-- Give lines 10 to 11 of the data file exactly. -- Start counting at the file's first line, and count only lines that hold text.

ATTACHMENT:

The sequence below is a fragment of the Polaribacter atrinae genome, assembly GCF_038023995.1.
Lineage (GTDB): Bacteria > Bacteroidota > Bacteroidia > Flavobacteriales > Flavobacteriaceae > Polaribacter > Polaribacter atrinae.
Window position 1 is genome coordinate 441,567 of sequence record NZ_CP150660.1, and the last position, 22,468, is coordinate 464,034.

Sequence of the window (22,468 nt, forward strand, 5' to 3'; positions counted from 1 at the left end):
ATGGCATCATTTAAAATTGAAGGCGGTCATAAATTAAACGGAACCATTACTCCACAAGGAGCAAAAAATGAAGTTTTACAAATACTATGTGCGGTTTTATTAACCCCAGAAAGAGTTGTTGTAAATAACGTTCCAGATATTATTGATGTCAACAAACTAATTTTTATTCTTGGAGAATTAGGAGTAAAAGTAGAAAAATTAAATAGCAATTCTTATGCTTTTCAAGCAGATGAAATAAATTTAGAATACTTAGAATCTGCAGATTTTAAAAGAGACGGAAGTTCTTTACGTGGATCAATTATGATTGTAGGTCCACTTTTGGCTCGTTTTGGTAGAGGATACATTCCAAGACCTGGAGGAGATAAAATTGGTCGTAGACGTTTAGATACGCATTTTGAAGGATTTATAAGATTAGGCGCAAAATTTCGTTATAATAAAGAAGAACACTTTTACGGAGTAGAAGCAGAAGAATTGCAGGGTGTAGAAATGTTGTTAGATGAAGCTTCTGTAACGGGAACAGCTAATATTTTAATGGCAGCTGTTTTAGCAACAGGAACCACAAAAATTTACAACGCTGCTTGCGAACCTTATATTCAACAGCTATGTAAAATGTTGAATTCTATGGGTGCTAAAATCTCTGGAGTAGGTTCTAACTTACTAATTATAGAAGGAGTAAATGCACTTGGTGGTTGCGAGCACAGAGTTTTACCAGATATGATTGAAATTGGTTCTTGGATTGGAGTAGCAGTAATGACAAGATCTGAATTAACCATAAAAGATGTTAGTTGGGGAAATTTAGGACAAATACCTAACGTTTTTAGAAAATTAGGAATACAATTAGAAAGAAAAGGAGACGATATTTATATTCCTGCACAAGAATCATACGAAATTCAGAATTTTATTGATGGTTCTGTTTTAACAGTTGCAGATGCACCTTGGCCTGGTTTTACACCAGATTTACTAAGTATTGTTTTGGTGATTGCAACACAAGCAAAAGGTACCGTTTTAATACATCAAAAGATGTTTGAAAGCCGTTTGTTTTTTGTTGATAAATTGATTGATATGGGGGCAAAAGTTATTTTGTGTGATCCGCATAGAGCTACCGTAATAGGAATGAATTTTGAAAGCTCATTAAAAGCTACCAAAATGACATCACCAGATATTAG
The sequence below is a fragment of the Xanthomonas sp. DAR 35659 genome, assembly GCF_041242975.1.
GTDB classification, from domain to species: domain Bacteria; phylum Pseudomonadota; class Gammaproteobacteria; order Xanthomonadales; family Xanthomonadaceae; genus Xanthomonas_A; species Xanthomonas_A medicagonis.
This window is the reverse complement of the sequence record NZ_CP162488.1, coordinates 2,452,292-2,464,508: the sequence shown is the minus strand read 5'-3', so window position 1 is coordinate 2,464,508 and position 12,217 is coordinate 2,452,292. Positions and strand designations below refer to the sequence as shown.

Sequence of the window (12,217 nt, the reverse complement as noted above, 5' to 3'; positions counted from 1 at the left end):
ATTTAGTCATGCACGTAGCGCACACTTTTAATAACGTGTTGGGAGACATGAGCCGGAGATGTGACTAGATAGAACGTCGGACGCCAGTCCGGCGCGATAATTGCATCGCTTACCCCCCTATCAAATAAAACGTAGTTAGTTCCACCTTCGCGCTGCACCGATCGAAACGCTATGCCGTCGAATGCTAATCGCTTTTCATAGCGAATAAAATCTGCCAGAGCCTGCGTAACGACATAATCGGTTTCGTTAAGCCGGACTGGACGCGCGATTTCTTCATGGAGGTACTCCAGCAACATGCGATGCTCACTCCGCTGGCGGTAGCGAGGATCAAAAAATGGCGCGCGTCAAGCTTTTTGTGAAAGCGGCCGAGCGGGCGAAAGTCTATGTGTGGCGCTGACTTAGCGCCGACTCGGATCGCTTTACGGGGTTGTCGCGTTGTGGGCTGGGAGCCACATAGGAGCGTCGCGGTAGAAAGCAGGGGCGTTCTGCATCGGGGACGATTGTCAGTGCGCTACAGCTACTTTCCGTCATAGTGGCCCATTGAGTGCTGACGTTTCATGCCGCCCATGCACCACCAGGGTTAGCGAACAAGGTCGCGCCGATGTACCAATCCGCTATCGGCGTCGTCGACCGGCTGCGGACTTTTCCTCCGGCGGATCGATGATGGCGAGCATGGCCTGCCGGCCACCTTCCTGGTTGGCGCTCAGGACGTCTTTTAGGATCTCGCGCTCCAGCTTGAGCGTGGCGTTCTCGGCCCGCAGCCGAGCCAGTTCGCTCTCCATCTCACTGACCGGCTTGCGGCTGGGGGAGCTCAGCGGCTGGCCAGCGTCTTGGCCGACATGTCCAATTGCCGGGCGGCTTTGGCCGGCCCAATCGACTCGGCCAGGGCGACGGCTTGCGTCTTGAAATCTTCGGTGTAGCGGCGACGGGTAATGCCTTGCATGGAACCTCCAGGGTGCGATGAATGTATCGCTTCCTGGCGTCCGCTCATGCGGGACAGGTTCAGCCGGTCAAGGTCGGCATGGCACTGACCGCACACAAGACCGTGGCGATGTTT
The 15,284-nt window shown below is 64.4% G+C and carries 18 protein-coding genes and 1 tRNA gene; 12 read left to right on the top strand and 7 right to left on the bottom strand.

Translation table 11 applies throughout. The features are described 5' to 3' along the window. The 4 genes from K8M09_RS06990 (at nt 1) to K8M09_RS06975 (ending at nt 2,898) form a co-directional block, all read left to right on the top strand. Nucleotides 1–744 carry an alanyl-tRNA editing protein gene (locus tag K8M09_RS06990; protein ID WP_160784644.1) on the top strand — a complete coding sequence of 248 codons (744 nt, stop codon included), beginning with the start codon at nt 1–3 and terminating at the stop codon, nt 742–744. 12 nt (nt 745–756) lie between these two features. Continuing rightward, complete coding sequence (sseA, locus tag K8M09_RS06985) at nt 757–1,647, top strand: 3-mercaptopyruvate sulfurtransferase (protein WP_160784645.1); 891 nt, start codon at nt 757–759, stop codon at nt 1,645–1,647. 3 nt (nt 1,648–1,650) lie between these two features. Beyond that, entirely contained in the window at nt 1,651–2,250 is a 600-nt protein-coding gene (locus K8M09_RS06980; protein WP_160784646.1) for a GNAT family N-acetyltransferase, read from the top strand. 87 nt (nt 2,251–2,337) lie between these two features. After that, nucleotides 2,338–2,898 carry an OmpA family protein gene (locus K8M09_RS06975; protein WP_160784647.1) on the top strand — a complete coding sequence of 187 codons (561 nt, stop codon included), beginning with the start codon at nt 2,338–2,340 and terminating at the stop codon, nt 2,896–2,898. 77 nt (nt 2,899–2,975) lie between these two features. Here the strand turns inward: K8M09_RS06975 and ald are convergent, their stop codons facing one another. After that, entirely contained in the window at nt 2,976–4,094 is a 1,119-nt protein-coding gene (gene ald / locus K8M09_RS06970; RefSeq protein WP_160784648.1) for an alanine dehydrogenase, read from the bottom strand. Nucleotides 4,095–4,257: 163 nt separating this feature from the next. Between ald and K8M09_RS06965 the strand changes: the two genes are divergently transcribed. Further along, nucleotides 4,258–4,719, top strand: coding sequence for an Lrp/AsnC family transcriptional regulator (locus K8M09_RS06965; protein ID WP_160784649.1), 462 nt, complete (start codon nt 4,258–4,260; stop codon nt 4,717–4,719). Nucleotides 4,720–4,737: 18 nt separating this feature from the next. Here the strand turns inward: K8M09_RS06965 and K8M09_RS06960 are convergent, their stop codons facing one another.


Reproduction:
ATTTAGTCATGCACGTAGCGCACACTTTTAATAACGTGTTGGGAGACATGAGCCGGAGATGTGACTAGATAGAACGTCGGACGCCAGTCCGGCGCGATAATTGCATCGCTTACCCCCCTATCAAATAAAACGTAGTTAGTTCCACCTTCGCGCTGCACCGATCGAAACGCTATGCCGTCGAATGCTAATCGCTTTTCATAGCGAATAAAATCTGCCAGAGCCTGCGTAACGACATAATCGGTTTCGTTAAGCCGGACTGGACGCGCGATTTCTTCATGGAGGTACTCCAGCAACATGCGATGCTCACTCCGCTGGCGGTAGCGAGGATCAAAAAATGGCGCGCGTCAAGCTTTTTGTGAAAGCGGCCGAGCGGGCGAAAGTCTATGTGTGGCGCTGACTTAGCGCCGACTCGGATCGCTTTACGGGGTTGTCGCGTTGTGGGCTGGGAGCCACATAGGAGCGTCGCGGTAGAAAGCAGGGGCGTTCTGCATCGGGGACGATTGTCAGTGCGCTACAGCTACTTTCCGTCATAGTGGCCCATTGAGTGCTGACGTTTCATGCCGCCCATGCACCACCAGGGTTAGCGAACAAGGTCGCGCCGATGTACCAATCCGCTATCGGCGTCGTCGACCGGCTGCGGACTTTTCCTCCGGCGGATCGATGATGGCGAGCATGGCCTGCCGGCCACCTTCCTGGTTGGCGCTCAGGACGTCTTTTAGGATCTCGCGCTCCAGCTTGAGCGTGGCGTTCTCGGCCCGCAGCCGAGCCAGTTCGCTCTCCATCTCACTGACCGGCTTGCGGCTGGGGGAGCTCAGCGGCTGGCCAGCGTCTTGGCCGACATGTCCAATTGCCGGGCGGCTTTGGCCGGCCCAATCGACTCGGCCAGGGCGACGGCTTGCGTCTTGAAATCTTCGGTGTAGCGGCGACGGGTAATGCCTTGCATGGAACCTCCAGGGTGCGATGAATGTATCGCTTCCTGGCGTCCGCTCATGCGGGACAGGTTCAGCCGGTCAAGGTCGGCATGGCACTGACCGCACACAAGACCGTGGCGATGTTT
The 15,284-nt window shown below is 64.4% G+C and carries 18 protein-coding genes and 1 tRNA gene; 12 read left to right on the top strand and 7 right to left on the bottom strand.